“It is… critical to treat teachers like the professionals we are. Allow us the flexibility and judgment to try new and innovative approaches to teaching kids. Administrators who help teachers reflect on their practice naturally encourage them to try new things.” – Dave Mendell, USA
Dave Mendell’s class blog is subtitled, “An honest look into the lives of fourth graders,” and it’s that same honesty and openness that characterizes his work. From his “Meet the Teacher” video on his class homepage to his overall philosophy on teaching, Mendell knows how to establish the right environment for learning. “One of my core beliefs has always been that it’s much easier to learn if you are truly interested and engaged in what you are doing,” Mendell says. “People who don’t like to cook aren’t very good cooks!”
Mendell was included recently in this great New York Times piece on how technology is changing the way students learn – citing the value of engaging students with technology.
In today’s Daily Edventure, Mendell shares his secrets for engaging fourth graders and talks about the importance of bringing real-world technology into the classroom.
Can you describe how your professional achievements have advanced innovation in education?
If I can get kids to like what they’re doing, I can get them to engage and work harder and do better. Technology has become a big part of things. It’s the world these kids are growing up in as digital natives. I need to always be looking for ways to meet them on their terms.
As a member of our district technology committee, I am always looking for new trends, ideas and strategies to make learning meaningful and manageable. I am fortunate to teach in a school where my administration (I have the most amazing principal in the world!) allows me to take risks and try things. Some work great, some send me back to the drawing board, but that’s OK. I just reflect, learn and try again. As a result, I feel that more and more teachers in my school are willing to look and listen to the things I do and find a way to implement similar strategies and tools in their own classrooms.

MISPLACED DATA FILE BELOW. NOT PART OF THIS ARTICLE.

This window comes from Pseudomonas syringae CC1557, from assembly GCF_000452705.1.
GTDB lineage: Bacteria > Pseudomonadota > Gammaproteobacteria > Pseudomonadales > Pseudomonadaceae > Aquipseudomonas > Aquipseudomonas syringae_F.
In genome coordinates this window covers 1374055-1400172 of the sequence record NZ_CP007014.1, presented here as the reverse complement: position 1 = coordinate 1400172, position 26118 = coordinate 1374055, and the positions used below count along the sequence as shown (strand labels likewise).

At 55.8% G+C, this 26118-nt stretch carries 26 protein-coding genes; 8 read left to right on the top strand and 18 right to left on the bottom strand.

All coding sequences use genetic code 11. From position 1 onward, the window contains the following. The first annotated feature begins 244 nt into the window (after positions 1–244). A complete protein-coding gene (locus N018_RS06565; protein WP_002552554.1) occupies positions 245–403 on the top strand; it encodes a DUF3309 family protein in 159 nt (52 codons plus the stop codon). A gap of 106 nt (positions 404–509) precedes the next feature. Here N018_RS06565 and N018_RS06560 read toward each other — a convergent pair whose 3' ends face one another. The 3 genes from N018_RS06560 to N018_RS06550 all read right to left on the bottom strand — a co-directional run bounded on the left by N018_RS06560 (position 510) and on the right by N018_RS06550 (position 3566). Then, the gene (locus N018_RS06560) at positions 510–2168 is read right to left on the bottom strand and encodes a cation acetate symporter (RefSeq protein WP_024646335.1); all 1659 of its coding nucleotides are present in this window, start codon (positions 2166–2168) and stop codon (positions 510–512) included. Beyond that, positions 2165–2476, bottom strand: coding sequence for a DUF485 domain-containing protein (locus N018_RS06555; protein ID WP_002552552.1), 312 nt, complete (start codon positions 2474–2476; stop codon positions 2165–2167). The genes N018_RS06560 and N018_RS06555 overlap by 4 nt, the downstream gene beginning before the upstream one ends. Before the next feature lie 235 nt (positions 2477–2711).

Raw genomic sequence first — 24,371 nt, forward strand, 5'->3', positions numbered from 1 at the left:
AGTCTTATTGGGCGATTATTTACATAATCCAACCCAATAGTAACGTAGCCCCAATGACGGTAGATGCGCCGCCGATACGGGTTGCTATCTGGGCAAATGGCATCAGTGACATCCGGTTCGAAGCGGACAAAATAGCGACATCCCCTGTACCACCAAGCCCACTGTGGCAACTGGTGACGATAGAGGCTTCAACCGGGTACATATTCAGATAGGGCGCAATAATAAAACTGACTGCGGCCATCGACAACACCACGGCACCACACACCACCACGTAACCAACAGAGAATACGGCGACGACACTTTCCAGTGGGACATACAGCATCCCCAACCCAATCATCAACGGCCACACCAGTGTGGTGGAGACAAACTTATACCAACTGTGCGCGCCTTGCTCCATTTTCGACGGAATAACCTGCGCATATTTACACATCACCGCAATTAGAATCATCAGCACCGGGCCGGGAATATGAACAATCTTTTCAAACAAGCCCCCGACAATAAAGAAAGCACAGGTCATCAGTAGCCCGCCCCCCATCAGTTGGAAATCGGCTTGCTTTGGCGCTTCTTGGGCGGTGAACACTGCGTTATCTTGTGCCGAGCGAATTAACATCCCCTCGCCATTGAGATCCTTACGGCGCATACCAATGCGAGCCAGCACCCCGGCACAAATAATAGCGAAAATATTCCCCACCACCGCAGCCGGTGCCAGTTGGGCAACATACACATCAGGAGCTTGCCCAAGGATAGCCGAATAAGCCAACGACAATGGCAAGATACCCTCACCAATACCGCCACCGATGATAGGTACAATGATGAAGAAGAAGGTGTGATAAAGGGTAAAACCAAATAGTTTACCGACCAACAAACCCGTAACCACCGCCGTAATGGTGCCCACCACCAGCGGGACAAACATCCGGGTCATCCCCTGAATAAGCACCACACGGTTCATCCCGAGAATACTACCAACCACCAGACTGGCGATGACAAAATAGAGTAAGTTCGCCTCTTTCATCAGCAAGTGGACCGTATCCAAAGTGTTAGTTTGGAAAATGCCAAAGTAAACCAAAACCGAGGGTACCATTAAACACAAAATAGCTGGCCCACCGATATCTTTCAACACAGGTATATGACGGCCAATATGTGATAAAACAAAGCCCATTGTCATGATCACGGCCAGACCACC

What has changed as a result of your efforts?
Lots! We have a brand new building with Smartboards in every class… What’s great is that everyone is using them. Teachers are constantly seeing something that I am doing in class and asking how they can do something similar, or they are coming to me with questions on how they can integrate more technology into what they are teaching. Quite often, a few informal minutes can be more productive than a half-day training session.
How can others facing similar challenges implement what you’ve learned through your work?
One of the most important things that I stress to teachers as they try to find ways to integrate technology is to keep it simple. People have this false notion that just because something is computerized, it’s easy. That just isn’t the case. Elementary school teachers have enough on their plates already. We need to use tools and strategies that are easy to manage and learn, for both the kids and the teachers.
How have you applied technology in innovative ways to support your work?
It’s in everything that I do!
What is the biggest obstacle you have had to overcome to ensure students are receiving a quality education?
Standardized testing. I appreciate how standardized testing has raised awareness of the achievement gap and helped schools find ways to raise our neediest kids, but high-stakes testing has created an environment in education where creativity and high-level thinking are being stifled. I worry that too many schools and teachers are spending time prepping for a test instead of creating engaging and challenging lessons that will get kids to think and achieve at higher levels.
What is your school doing well currently to support education?
I think our school does a good job of looking out for all kids. We support our neediest kids and strive to challenge all of our kids to achieve at high levels.
What conditions must change in your country/region to better support education?
Treat teachers like the professionals that we are. I worry when I see teaching become politicized. I think folks like Diane Ravitch, Daniel Pink and Paul Tough are onto some really big ideas that will truly make a difference in education. Educating the whole child, not just his/her reading and math skills is how we will reach the top.
What is the best opportunity for innovation in education?